Springtime means rainstorms, and the Venture 2 is a budget-friendly way to stay dry, whether you’re dodging drops on your way to work or stuck in a torrential downpour miles from the trailhead. Clean lines help it look sharp, while the 2.5-layer DryVent waterproof-breathable laminate and underarm vents dump unwanted heat buildup.
This lightweight, soft-shell hoodie is built for comfort on all-day missions. This jacket has windproof coverage in the hood and arms, but if you're looking for more insulation, layer up with a warm long-sleeve base-layer underneath.
The Borod works great as a midlayer or light jacket for outings in multiple seasons. The lightweight gridded fleece interior keeps your skin cool and dry on high-output days, while maintaining insulation should the weather turn foul.
The Isabella will serve you well on your daily commute, on campus, or as a carry-on. It's outfitted with a laptop sleeve, two side pockets, a compartment for your electronics, and plenty of room for textbooks. And the cushy shoulder straps make this pack a solid option for day hikes after class.
The synthetic insulation in the Ventrix is made to be active, with gill-like vents cut into the underarms to dump heat. The soft face fabric glides easily under your shell for perfect layering when the weather turns.
This award-winning jacket has a permanent home in our editors' closets—and for good reason. The active insulation in the Ventrix is made to work with you, dumping heat as you go. Gill-like vents cut into the synthetic insulation that stretches throughout the whole jacket.
Goodbye, shaky footage. Outside contributor Brent Rose praised the Hero7 Black for its superb image stabilization. “It handles small bumps much better [than the Hero6] and does a killer job of eliminating vibration,” Rose writes. “The footage is certainly smoother and easier on the eyes (and the stomach).”
Hold on to your fitness goal harder than ever before with this data-driven bundle from Garmin. It combines a multisport GPS heart rate monitor watch with an HRM-Tri heart rate chest strap to deliver top-notch results after every workout. The watch is great for everyday use too—smart notifications hit the device as soon as you get a text or call to your smartphone.
This isn’t a luggage tag in the traditional sense. It’s a GPS tag you can attach to anything you don’t want to lose like your camera, keys, or purse. Pair it with your smartphone and you can click a button to sound an alarm on the Tile that can be heard for 300 feet, or use the GPS feature to track the item that’s missing.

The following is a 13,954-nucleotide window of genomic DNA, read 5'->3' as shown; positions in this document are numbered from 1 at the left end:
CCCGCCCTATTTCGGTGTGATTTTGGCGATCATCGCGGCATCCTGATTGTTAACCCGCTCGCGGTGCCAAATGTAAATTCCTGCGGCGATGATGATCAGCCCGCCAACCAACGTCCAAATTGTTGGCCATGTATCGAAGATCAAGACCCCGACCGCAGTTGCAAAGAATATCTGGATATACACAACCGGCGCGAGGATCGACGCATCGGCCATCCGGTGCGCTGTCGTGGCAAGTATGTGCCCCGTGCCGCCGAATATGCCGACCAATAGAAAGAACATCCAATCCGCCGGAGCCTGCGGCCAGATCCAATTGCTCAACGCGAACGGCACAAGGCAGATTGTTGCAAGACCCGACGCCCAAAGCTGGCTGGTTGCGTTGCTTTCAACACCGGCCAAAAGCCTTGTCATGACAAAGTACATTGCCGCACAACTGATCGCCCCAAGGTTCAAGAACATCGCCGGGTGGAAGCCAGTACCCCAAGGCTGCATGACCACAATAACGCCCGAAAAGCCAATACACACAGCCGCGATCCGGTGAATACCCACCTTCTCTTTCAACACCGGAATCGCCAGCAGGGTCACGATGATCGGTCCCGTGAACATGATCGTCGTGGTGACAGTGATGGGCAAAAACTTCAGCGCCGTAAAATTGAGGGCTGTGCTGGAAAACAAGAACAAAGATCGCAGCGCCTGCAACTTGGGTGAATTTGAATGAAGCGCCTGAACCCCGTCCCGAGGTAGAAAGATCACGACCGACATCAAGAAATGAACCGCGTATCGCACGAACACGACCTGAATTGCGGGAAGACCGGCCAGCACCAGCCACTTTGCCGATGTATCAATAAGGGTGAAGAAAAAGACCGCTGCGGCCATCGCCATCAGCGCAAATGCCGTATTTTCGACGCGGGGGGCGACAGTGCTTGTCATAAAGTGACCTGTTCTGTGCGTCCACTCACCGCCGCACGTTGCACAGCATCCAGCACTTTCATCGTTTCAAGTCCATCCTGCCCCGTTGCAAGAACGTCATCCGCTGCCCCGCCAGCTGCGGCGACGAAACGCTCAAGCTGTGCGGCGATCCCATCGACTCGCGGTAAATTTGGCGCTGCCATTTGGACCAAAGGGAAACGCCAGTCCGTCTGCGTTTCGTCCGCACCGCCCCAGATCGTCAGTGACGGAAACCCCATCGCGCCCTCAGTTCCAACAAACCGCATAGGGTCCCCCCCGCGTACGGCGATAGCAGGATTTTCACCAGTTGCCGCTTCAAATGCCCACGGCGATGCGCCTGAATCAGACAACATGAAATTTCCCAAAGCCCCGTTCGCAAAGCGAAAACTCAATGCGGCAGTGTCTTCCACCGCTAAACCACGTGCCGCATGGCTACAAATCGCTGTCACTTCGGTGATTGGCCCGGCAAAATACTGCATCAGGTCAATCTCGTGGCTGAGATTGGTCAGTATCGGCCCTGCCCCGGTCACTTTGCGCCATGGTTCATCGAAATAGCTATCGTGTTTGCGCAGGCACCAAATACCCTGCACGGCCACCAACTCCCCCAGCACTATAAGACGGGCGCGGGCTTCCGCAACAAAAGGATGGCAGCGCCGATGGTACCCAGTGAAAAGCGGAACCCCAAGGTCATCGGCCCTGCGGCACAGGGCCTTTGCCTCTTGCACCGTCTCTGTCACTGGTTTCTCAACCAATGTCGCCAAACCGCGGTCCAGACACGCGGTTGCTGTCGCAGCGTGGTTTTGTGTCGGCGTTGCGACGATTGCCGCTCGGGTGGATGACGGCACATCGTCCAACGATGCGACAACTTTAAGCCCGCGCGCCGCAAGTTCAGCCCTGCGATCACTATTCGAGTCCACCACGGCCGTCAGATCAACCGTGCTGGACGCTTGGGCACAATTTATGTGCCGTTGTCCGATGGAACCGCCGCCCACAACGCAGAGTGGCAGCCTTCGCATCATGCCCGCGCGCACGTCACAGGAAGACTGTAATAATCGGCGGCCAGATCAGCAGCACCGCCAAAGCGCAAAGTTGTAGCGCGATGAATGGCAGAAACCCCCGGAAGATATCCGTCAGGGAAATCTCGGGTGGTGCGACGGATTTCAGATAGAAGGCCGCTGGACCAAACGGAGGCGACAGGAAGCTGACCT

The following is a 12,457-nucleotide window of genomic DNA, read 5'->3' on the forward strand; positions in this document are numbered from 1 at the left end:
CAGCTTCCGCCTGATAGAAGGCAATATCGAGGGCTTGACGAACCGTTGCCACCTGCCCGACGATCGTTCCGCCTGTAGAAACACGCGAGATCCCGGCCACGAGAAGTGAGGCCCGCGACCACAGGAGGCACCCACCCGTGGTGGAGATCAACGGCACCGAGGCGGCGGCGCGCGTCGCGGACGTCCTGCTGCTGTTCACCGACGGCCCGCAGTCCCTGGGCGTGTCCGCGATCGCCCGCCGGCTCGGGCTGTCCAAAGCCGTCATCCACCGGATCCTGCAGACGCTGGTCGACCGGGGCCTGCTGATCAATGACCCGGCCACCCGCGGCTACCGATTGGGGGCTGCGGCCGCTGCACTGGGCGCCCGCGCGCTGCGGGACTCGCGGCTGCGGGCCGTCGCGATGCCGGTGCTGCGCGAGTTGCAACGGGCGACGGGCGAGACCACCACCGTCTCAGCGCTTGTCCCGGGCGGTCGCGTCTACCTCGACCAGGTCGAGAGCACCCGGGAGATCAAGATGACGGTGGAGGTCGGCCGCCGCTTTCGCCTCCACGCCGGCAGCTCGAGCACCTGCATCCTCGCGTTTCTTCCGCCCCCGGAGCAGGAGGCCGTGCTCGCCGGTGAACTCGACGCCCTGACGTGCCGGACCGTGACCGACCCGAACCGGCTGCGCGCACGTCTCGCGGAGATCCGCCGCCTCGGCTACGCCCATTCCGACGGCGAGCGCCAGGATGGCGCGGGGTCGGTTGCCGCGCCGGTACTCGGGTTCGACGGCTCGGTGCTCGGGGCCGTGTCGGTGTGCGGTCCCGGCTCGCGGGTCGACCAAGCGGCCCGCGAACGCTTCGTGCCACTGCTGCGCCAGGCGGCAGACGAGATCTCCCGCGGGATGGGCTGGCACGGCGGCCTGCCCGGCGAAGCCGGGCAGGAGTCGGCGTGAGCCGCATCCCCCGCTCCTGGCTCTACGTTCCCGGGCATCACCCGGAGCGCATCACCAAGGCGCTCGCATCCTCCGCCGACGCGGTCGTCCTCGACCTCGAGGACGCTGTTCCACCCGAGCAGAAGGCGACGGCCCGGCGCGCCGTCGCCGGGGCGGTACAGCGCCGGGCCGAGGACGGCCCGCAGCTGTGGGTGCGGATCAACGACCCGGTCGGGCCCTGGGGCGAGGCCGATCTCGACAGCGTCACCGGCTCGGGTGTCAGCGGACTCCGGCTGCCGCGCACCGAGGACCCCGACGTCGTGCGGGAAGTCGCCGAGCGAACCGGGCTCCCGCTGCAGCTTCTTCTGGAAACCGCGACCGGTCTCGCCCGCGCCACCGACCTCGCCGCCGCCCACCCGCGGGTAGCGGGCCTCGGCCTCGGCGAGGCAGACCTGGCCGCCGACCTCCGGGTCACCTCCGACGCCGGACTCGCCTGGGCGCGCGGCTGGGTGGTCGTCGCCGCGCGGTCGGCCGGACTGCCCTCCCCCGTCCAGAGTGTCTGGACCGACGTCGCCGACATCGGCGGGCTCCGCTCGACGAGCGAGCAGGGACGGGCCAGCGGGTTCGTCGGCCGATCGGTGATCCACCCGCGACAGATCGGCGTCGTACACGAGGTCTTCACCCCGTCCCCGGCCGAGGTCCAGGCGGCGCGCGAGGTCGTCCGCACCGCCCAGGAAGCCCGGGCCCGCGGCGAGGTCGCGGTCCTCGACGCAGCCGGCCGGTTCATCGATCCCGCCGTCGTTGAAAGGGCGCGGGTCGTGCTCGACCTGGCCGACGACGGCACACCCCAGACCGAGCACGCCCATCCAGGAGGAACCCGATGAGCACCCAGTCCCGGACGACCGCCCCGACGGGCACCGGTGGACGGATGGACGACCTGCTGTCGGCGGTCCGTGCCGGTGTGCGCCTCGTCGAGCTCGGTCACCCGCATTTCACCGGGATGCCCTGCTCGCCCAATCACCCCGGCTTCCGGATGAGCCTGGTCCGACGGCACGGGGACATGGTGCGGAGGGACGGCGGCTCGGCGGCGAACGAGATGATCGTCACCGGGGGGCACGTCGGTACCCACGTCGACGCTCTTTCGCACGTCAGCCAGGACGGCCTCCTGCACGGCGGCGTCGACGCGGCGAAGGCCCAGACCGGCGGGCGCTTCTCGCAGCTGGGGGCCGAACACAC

Our gear editor praised Patagonia's Nine Trails packs for their clean efficiency: “With a minimalist design and well-considered features, Patagonia has proven that when it comes to daypacks, simpler is better,” he writes. It's available in both men's and women's sizes from 14 liters to 36 liters.
This bag is a staple for summer surf trips, shoulder-season backpacking trips, and overnight forays into the mountains. It’s light and compact enough for taking out on the trail, yet still comfy enough for casual car-camping adventures, and it comes at a price that won’t destroy your summer-wandering budget.
Don't venture into the woods without your favorite frosty beverage stored inside this mega-insulated 64-ounce growler. The wide mouth and one-hand handle design allow you to pour a pint easily without making a mess. The growler is made from vacuum-sealed stainless steel to insulate cold drinks for 16 hours and hot for 12 hours.
After testing this new Hydro Flask product, our Gear Guy said that it became his favorite cooler-pack hybrid mostly because of how comfortable and easy to carry it is. Credit the padded shoulder straps and sleek design.
Pack right and a 34-liter rucksack is an ideal weekender. But snow camping? That’s where the “+” comes in. With all your avy gear in a dedicated pocket, goggles and other essentials stashed in the brain, and skins in the zippered side sleeves, the Rise's cavernous main compartment is left open for a whole lotta love.
Stio teamed up with Polartec to create a line of baselayers made with merino wool and synthetic fibers. The result? Breathable, durable pieces that move moisture off the skin. The Power Wool was the only baselayer gear editor Ben Fox wore on a four-day hut trip. “The Basis was completely odorless,” he writes.
Camping with a partner? Our Gear Guy recommends the Apollo, which uses a QuadPower LED light that pumps out 250 lumens, and features a non-glaring case and fold-down legs. It's ideal for lighting up your camp kitchen or tent.
Gear editor Emily Reed loves the Eldris, which is a staple of her camping box. She finds the oversize handle and fixed blade effective for whittling and chopping kindling. Plus, the affordable price means it's not a devastating loss if she accidentally forgets the knife at a campsite. Read her full review here.
Part Tupperware, part dinnerware, the MealKit 2.0 combines storage and serving with its system of plates, bowls, cups and lids, making it easy to prep the meal at home and store it in a cooler on the way to the perfect picnic spot. They’re a lot lighter than many other picnic dinnerware options and fairly reasonable to boot.
This practical, sturdy headlamp pumps out 70 lumens of light and only weighs 3.2 ounces. The four-LED lamp is surprisingly feature-rich considering its affordable price tag: it has five different light settings, and can be dimmed or brightened simply by holding a finger down on the button.
With ten LEDs that produce 50 lumens, this lantern has a frosted plastic body that casts prettier light than most fixtures at five-star resorts. It has three settings (low, medium, and high), a separate button to check the remaining power, and a strap for carrying and hanging.
We love the Klettersack for its beautiful, high-quality design. Our tester praised the bag's bomber construction, writing "the 22-liter pack features 1,000-denier Cordura fabric and heavy duty hardware so it'll put up with years of day-hike abuse."